Do artificial sweeteners contribute to/play a role in obesity?

People may use artificial sweeteners to reduce the total calories they consume in their diet as part of an effort to avoid overweight and obesity, conditions that have been linked to at least 13 types of cancer. Concerns have been raised that some artificial sweeteners might increase obesity, potentially having an indirect effect on cancer risk, although the findings are mixed (15). For example, in a small randomized clinical trial of adults with overweight or obesity, participants who drank beverages containing sucrose or saccharin had a significant increase in body weight whereas those who drank beverages containing aspartame, rebA (highly purified stevia, a natural plant-based sweetener), or sucralose did not (16). However, a systematic review and meta-analysis of 17 randomized controlled trials found that substituting low- and no-calorie sweetened beverages for sugar-sweetened beverages was associated with small improvements in body weight (17). 

In May 2023, the World Health Organization recommended against the use of non-sugar sweeteners to control body weight, based on a systematic review of the evidence.

Selected References
  1. IARC Monographs Priorities Group. Advisory Group recommendations on priorities for the IARC Monographs. Lancet Oncology 2019; 20(6):763–764. doi: 10.1016/S1470-2045(19)30246-3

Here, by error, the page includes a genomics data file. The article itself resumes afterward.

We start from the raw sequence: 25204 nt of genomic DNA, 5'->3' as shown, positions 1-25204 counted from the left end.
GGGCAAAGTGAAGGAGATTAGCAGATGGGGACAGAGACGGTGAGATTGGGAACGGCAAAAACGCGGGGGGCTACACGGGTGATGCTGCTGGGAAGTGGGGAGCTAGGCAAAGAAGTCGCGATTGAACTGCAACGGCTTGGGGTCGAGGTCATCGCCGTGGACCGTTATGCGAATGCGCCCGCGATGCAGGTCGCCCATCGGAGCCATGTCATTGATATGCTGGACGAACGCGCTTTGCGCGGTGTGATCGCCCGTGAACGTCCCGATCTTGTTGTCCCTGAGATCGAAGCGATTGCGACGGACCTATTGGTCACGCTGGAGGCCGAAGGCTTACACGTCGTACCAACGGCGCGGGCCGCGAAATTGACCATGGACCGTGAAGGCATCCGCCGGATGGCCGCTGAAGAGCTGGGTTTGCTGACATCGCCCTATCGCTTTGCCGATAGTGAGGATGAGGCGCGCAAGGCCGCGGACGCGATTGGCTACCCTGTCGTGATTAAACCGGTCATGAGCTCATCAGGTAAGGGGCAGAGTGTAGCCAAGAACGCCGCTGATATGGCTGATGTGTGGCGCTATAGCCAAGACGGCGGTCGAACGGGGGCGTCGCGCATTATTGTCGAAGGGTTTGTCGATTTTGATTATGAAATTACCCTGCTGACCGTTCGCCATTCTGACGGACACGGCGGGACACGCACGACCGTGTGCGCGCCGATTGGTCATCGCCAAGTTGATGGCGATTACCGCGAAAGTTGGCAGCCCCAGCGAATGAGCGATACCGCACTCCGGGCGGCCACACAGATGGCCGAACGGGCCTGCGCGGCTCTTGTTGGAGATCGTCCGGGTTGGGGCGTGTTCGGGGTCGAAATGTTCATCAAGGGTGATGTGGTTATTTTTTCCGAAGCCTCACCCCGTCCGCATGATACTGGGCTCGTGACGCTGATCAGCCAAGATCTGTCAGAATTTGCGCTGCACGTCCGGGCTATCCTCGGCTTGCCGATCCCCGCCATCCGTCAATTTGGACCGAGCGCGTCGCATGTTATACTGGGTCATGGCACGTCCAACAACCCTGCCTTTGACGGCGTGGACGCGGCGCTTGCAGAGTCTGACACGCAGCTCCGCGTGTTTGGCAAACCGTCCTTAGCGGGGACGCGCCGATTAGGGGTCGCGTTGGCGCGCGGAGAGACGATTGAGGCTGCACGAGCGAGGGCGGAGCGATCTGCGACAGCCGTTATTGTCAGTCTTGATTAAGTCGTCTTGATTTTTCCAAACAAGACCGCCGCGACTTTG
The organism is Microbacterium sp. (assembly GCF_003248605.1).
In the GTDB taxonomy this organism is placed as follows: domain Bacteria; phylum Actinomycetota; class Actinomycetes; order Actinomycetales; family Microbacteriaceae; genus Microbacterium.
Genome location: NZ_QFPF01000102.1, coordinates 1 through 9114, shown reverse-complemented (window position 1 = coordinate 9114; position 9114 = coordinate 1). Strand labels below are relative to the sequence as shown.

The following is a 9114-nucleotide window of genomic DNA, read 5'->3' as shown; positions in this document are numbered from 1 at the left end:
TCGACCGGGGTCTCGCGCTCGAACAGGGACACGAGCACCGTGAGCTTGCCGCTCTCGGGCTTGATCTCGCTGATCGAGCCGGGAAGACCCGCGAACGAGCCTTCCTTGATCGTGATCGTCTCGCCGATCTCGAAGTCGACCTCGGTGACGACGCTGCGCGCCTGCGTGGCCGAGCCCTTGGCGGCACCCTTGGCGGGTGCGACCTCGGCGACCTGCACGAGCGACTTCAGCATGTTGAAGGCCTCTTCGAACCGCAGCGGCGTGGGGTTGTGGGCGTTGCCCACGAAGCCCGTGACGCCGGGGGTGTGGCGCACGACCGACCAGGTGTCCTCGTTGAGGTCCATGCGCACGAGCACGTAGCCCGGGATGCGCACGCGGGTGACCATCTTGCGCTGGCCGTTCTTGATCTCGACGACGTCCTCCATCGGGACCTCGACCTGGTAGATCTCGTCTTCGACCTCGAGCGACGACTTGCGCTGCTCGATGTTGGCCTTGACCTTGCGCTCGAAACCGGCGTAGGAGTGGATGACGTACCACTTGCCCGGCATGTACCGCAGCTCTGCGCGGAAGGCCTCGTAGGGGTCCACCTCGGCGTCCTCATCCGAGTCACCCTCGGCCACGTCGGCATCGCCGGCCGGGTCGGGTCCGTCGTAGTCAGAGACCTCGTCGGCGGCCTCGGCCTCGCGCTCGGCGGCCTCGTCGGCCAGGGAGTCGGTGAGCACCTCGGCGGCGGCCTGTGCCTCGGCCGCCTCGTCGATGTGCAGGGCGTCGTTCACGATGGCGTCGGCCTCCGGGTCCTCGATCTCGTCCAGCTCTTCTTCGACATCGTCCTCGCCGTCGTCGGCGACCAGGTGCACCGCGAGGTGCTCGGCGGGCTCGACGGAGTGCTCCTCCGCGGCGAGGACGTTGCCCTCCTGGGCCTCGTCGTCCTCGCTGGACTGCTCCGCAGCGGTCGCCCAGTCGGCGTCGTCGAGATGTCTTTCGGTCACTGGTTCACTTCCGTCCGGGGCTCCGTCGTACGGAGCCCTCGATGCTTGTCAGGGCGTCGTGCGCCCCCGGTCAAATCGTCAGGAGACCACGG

2. Riboli E, Beland FA, Lachenmeier DW, et al. Carcinogenicity of aspartame, methyleugenol, and isoeugenol. Lancet Oncology 2023; 24(8):848–850. doi: 10.1016/S1470-2045(23)00341-8.

  3. Ringel NE, Hovey KM, Andrews CA, et al. Association of artificially sweetened beverage consumption and urinary tract cancers in the Women's Health Initiative observational study. European Urology Open Science 2022; 47:80–86.

    [PubMed Abstract]
  4. Heath AK, Clasen JL, Jayanth NP, et al. Soft drink and juice consumption and renal cell carcinoma incidence and mortality in the European Prospective Investigation into Cancer and Nutrition. Cancer Epidemiology, Biomarkers and Prevention 2021; 30(6):1270–1274.

    [PubMed Abstract]
  5. Diaz C, Rezende LFM, Sabag A, et al. Artificially sweetened beverages and health outcomes: An umbrella review. Advances in Nutrition 2023; 14(4):710–717.

    [PubMed Abstract]
  6. Debras C, Chazelas E, Srour B, et al. Artificial sweeteners and cancer risk: Results from the NutriNet-Santé population-based cohort study. PLoS Medicine 2022; 19(3):e1003950.

    [PubMed Abstract]
  7. Hodge AM, Bassett JK, Milne RL, English DR, Giles GG. Consumption of sugar-sweetened and artificially sweetened soft drinks and risk of obesity-related cancers. Public Health Nutrition 2018; 21(9):1618–1626.

    [PubMed Abstract]
  8. Stepien M, Duarte-Salles T, Fedirko V, et al. Consumption of soft drinks and juices and risk of liver and biliary tract cancers in a European cohort. European Journal of Nutrition 2016; 55(1):7–20.